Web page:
On 30 June 1757 Waldegrave was invested alone with the Garter, this single investiture being a very rare honour. He had been created LL.D of Cambridge and elected F.R.S. in 1749.
Once again, in the next reign, Waldegrave became involved in political affairs. When in 1763 Henry Fox meditated joining Bute, he went to Waldegrave and ‘endeavoured to enclose the earl in his treaty with the court,’ sounding him as to his willingness to accept cabinet office. Waldegrave desired time, and went to Windsor to consult the Duke of Cumberland. The duke would give no advice, and Waldegrave wrote to Fox to cut short the negotiation. He would not, says his relative, Horace Walpole, quit his friend in order to join a court he despised and hated. But he was not to be left at peace. Fox next made use of him to reconcile Cumberland and Devonshire; and shortly afterwards Rigby endeavoured to elicit from him an undertaking to accept the treasury. Waldegrave told Walpole (who was in his house at the time) of the overture ‘with an expressive smile, which in him, who never uttered a bitter word, conveyed the essence of sense and satire.’ A short time afterwards he ‘peremptorily declined’ the choice offered him of the French embassy or the viceroyalty of Ireland. Yet after his death the court boasted that they had gained him.
He died of small-pox on 28 April 1763. Had he lived longer, Walpole thinks he must have become the acknowledged head of the whigs, ‘though he was much looked up to by very different sets,’ and his ‘probity, abilities, and temper’ might have accomplished a coalition of parties. Walpole had brought about the marriage of Waldegrave in 1759 with his own niece Maria, a natural daughter of Sir Edward Walpole and Maria Clements. He was then ‘as old again as she, and of no agreeable figure; but for character and credit the first match in England.’ Lady Waldegrave was, since the death of Lady Coventry, ‘allowed the handsomest woman in England,’ and her only fault was extravagance. Reynolds painted her portrait seven times. After Waldegrave's death she was courted by the Duke of Portland, but secretly married Prince William Henry, duke of Gloucester. The marriage was for a long time unrecognised by the royal family. She died at Brompton on 22 Aug. 1807. By Waldegrave she had three daughters, of whom Elizabeth married her cousin, the fourth earl Waldegrave; Charlotte was the wife of George, duke of Grafton; and Anna Horatia, of Lord Hugh Seymour. Walpole gave Reynolds eight hundred guineas for a portrait of his three grand-nieces painted in 1780.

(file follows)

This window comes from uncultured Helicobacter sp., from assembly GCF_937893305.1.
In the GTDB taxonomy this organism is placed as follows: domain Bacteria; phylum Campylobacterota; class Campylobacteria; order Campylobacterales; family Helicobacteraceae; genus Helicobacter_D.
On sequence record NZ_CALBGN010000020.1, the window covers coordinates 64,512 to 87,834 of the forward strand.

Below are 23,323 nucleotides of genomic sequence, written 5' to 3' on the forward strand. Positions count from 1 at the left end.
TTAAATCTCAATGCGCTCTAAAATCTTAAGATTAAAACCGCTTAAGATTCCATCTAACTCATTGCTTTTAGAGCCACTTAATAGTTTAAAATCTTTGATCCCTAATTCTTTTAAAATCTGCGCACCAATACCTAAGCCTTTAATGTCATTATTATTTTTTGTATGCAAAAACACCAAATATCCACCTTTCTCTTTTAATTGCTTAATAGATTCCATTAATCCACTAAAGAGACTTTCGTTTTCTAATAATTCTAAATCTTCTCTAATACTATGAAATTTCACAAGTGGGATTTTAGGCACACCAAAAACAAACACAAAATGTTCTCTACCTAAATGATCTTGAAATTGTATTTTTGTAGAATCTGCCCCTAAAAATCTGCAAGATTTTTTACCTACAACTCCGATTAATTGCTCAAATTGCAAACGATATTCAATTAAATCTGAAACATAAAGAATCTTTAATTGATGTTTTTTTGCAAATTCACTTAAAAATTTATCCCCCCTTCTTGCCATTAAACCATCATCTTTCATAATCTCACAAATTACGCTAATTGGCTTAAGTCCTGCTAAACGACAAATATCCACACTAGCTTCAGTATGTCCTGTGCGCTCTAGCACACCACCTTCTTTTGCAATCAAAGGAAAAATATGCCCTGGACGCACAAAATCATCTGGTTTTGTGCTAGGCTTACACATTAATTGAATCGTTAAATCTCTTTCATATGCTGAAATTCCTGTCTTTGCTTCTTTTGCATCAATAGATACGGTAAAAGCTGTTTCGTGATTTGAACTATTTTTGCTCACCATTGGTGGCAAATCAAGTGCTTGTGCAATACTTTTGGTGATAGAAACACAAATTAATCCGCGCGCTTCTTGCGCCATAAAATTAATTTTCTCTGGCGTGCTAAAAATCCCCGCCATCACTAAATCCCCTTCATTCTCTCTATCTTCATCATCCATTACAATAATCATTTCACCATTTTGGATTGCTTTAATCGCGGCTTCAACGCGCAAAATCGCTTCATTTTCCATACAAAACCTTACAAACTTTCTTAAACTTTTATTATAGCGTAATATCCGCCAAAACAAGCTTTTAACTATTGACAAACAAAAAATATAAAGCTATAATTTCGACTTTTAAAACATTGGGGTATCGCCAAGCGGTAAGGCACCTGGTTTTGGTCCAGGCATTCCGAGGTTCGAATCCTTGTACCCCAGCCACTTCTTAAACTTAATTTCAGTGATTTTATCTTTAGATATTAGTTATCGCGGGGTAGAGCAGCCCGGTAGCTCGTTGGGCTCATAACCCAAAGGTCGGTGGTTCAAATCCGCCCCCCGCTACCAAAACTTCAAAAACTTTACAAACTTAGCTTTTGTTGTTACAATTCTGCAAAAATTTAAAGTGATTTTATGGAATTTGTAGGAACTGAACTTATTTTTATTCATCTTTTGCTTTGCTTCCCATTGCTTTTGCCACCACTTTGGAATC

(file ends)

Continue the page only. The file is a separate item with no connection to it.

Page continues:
A portrait of Waldegrave, painted by Reynolds, was engraved by Thomson, S. Reynolds, and McArdell. The first-named engraving is prefixed to his ‘Memoirs.’ In Navestock church, Essex, there is a tablet to him with a lengthy inscription. His ‘Memoirs’ were not published till 1821, when they were issued by Murray in a quarto volume, with an introduction and appendices probably by Lord Holland. They are admirable in style and temper, and their accuracy has never been impugned. Waldegrave admits at the outset that it is not in his power to be quite unprejudiced, but the impartiality shown in his character-sketch of his friend Cumberland may atone for the slight injustice he may have done to Pitt and the satirical strokes he allowed himself when dealing with the princess dowager and Lord Bute. The relations he details as subsisting between himself and George II redound to the credit of both. Waldegrave's insight is proved by the remarkable change he foresaw in the character of his royal pupil when he should become king; and his comparison of the whig party to an alliance of different clans fighting in the same cause, but under different chieftains, is admirably just. The ‘Memoirs’ were reviewed in the ‘Quarterly’ for July 1821, and the ‘Edinburgh’ for June 1822. The writer of the latter notice, probably John Allen, gave, from a manuscript copy discovered after the publication of the work, the passage relating to George III just referred to.